The Performing Arts Centre lit up with Indigenous culture this past weekend as the annual Celebration of Nations main gathering occurred. In between the traditional music, performances and workshops, attendees could sit back and relax with the various featured films. The movies all sought to showcase pieces of Indigenous culture.
On both Sep. 7 and Sep. 8, there were showings of Brock University Chancellor Shirley Cheechoo’s 2003 documentary Pikutiskaau (Mother Earth).
Preceding the feature presentation were short films created by students of the Weengushk Film Institute (WFI). The WFI is a non-profit film and television training centre for Indigenous youth that works in partnership with Brock University. The institute operates with an emphasis placed on art and creativity, with hopes of getting more Indigenous narratives into the world. Three short films from WFI students were presented.
The first of the shorts was Emily Savage’s Ambivalent, a dark, intriguing story about assault flipped on its head. Next up was Zoe Manitowabi’s The Golden Amulet with a break in the surrounding realism featuring elves and magic. The series of shorts was capped off with Kaylee LeBreton’s Bella, a beautifully distressing black and white film about a woman being followed by trauma that comes to a shocking and unexpected conclusion.
Pikutiskaau closed the night. The film is a look at the philosophy of Mother Earth in the Cree tradition. Built on interviews with Cree individuals as well as Cheechoo’s own narration, the film sheds light on the beauty of Cree tradition. Lacing the dialogue together is imagery of nature and Cree traditions, as well as occasional artwork, some of which was done by Cheechoo herself. The philosophy of Mother Nature even shines through in the film’s visuals — images of flowers would melt into different flowers, a face would blend into the sky; it all serves as a visual representation of how we’re at one with nature and the earth around us. The film was chosen to be shown with a clear purpose, calling to mind the underlying theme of this year’s Celebration of Nations: Empathic Traditions — Honouring Mother Earth.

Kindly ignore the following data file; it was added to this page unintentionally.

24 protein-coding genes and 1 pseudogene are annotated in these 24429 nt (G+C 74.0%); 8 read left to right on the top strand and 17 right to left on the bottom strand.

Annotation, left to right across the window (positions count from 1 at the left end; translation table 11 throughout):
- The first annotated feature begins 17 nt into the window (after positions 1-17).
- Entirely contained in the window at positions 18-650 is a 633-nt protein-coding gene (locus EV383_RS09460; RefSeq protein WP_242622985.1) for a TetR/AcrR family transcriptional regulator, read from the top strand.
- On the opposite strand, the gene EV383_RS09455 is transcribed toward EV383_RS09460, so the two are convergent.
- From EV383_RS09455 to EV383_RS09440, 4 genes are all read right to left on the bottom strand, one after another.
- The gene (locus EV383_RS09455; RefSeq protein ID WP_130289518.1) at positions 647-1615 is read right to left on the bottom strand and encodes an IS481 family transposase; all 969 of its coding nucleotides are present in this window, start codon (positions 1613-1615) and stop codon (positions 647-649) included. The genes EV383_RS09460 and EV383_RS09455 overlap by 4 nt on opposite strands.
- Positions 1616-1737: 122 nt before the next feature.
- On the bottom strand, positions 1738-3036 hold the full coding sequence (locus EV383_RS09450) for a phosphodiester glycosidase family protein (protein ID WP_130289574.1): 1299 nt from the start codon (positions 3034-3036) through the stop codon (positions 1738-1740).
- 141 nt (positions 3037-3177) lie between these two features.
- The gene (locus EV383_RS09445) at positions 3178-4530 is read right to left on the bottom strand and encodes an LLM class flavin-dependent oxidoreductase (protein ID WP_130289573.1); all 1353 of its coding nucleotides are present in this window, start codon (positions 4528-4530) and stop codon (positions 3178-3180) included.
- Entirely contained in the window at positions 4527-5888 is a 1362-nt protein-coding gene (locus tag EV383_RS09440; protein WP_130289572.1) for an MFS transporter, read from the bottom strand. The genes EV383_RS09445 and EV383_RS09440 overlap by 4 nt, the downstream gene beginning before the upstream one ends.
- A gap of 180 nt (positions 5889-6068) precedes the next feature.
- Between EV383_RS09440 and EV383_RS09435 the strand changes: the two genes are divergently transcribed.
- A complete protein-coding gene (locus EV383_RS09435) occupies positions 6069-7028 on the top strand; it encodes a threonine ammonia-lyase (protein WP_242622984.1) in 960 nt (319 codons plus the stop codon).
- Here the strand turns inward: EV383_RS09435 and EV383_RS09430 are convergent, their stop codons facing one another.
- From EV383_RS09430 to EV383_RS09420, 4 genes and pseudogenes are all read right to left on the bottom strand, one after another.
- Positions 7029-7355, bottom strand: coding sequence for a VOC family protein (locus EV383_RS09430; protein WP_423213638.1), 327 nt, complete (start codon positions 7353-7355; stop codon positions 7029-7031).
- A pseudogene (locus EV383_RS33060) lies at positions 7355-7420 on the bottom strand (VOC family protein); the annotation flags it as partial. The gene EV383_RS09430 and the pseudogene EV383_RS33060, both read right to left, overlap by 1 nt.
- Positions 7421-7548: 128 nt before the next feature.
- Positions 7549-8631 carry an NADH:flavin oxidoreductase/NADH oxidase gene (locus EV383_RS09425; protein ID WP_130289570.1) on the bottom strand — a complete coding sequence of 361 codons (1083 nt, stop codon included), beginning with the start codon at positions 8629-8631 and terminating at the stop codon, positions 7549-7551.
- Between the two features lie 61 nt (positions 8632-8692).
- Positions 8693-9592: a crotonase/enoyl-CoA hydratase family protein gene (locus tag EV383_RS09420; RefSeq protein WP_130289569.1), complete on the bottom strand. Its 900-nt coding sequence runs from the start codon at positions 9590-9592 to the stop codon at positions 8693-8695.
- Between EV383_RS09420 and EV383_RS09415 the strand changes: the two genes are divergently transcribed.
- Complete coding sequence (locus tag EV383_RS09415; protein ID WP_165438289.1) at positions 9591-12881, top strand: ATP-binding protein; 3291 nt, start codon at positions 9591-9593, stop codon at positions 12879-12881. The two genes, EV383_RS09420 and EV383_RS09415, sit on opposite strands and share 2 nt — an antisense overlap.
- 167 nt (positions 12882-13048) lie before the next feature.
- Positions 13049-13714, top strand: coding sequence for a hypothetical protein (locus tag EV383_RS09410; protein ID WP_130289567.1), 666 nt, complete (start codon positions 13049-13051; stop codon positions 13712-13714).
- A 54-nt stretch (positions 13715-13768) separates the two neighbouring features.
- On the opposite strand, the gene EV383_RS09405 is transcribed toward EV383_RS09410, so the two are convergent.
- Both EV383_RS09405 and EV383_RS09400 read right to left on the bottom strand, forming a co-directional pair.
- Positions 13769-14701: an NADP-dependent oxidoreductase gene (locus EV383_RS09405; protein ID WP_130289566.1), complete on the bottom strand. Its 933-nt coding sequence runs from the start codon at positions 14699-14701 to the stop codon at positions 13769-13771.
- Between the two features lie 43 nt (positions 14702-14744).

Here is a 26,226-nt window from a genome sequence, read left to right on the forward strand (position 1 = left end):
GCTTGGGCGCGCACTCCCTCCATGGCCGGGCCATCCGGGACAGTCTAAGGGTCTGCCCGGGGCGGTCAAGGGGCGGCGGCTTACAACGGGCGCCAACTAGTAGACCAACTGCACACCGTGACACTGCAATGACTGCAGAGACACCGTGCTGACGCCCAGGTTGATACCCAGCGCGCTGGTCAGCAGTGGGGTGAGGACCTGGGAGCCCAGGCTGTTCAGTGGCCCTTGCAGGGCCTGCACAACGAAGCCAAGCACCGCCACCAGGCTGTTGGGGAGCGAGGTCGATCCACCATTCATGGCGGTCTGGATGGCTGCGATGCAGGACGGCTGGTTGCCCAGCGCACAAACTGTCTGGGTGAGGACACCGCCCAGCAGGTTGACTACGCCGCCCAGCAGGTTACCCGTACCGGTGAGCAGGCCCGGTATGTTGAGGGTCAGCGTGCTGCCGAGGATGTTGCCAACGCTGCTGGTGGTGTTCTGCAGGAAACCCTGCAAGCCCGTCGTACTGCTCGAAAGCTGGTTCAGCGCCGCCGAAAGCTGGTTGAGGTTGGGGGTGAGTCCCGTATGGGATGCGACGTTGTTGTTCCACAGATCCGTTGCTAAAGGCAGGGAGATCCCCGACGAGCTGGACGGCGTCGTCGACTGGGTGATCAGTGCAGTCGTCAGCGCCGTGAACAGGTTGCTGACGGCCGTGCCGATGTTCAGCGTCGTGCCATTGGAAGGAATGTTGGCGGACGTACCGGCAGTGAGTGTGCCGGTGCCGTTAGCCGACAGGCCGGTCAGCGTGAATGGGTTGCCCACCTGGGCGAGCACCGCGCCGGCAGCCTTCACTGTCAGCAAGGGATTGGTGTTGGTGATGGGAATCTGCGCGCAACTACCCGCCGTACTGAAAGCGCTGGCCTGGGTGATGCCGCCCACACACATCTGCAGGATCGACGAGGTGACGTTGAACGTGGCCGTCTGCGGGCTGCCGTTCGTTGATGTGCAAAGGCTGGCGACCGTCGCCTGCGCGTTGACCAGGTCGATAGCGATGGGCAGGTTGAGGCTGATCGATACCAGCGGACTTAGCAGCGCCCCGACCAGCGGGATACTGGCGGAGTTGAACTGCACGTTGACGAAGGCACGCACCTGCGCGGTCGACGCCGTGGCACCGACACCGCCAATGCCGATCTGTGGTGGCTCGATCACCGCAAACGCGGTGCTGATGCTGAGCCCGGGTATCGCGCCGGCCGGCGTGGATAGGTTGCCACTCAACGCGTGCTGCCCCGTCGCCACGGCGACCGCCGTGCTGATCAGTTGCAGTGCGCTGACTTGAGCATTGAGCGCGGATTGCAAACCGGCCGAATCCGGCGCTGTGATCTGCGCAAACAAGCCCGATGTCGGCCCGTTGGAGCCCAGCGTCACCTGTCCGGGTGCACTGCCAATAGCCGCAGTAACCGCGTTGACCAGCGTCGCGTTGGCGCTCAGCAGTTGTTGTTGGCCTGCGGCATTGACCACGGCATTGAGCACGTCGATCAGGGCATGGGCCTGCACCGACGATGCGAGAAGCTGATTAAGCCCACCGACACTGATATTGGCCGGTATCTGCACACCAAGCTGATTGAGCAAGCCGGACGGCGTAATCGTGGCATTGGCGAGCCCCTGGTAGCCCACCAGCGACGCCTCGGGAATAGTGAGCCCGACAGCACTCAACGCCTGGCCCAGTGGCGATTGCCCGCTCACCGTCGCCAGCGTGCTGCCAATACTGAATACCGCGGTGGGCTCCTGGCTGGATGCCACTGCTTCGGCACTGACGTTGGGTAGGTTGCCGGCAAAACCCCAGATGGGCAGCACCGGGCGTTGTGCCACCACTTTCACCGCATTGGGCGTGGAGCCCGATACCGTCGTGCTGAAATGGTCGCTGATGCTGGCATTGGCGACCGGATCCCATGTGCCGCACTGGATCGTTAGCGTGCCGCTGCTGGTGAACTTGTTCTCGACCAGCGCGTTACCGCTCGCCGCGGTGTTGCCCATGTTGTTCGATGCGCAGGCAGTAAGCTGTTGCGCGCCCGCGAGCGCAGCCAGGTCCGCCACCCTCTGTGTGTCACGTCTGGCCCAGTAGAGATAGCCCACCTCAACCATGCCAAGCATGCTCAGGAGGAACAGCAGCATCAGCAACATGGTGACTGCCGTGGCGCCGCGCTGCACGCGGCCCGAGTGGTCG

In keeping with the theme of Mother Nature, the other three film events that were shown over the course of the three days tackled various issues plaguing the natural world.
Friday and Saturday saw showings of First Daughter and the Black Snake, a documentary following Winona LaDuke, executive director of native-run environmental justice organization Honor the Earth, as she and her community attempt to preserve their traditional way of life and sacred wild rice lakes by fighting back against Enbridge’s proposed pipeline route through her tribe’s 1855 Treaty land.
On Saturday and Sunday, award-winning documentary Anthropocene: The Human Epoch was shown. This film may be familiar to some, as it was previously shown as part of the 2017-2018 season of the Brock University Film Society (BUFS) screenings. Outside of the local community, Anthropocene: The Human Epoch has made waves in festivals, award shows and critics circles alike. The film is an exploration of the newly emerging concept of a geological age known as the Anthropocene, which is defined by the massive effects humanity has had on earth. Overall, the must-watch film’s impact lies in the close look it takes at a crucial yet lesser known moment in geology happening right underneath us.
Saturday saw another collection of shorts: this time, the Canadian Biosphere Reserves Association (CBRA) Film Shorts. This series of films focuses on the attempts of Indigenous people who work to preserve the natural world.
The films at this year’s Celebration of Nations barely scratched the surface of what Indigenous cinema has to offer. For both education and the sheer beauty of their age old traditions and ways of life, they’re worth viewing.